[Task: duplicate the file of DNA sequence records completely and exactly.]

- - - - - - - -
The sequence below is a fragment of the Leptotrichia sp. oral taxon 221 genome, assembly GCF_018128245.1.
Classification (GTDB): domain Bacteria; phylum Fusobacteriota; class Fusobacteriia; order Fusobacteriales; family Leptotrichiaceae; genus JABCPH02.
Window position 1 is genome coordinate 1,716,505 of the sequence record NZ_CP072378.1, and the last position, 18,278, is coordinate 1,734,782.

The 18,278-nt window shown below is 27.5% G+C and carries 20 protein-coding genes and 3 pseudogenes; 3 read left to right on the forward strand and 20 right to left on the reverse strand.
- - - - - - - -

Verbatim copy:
The sequence below is a fragment of the Leptotrichia sp. oral taxon 221 genome, assembly GCF_018128245.1.
Classification (GTDB): domain Bacteria; phylum Fusobacteriota; class Fusobacteriia; order Fusobacteriales; family Leptotrichiaceae; genus JABCPH02.
Window position 1 is genome coordinate 1,716,505 of the sequence record NZ_CP072378.1, and the last position, 18,278, is coordinate 1,734,782.

The 18,278-nt window shown below is 27.5% G+C and carries 20 protein-coding genes and 3 pseudogenes; 3 read left to right on the forward strand and 20 right to left on the reverse strand.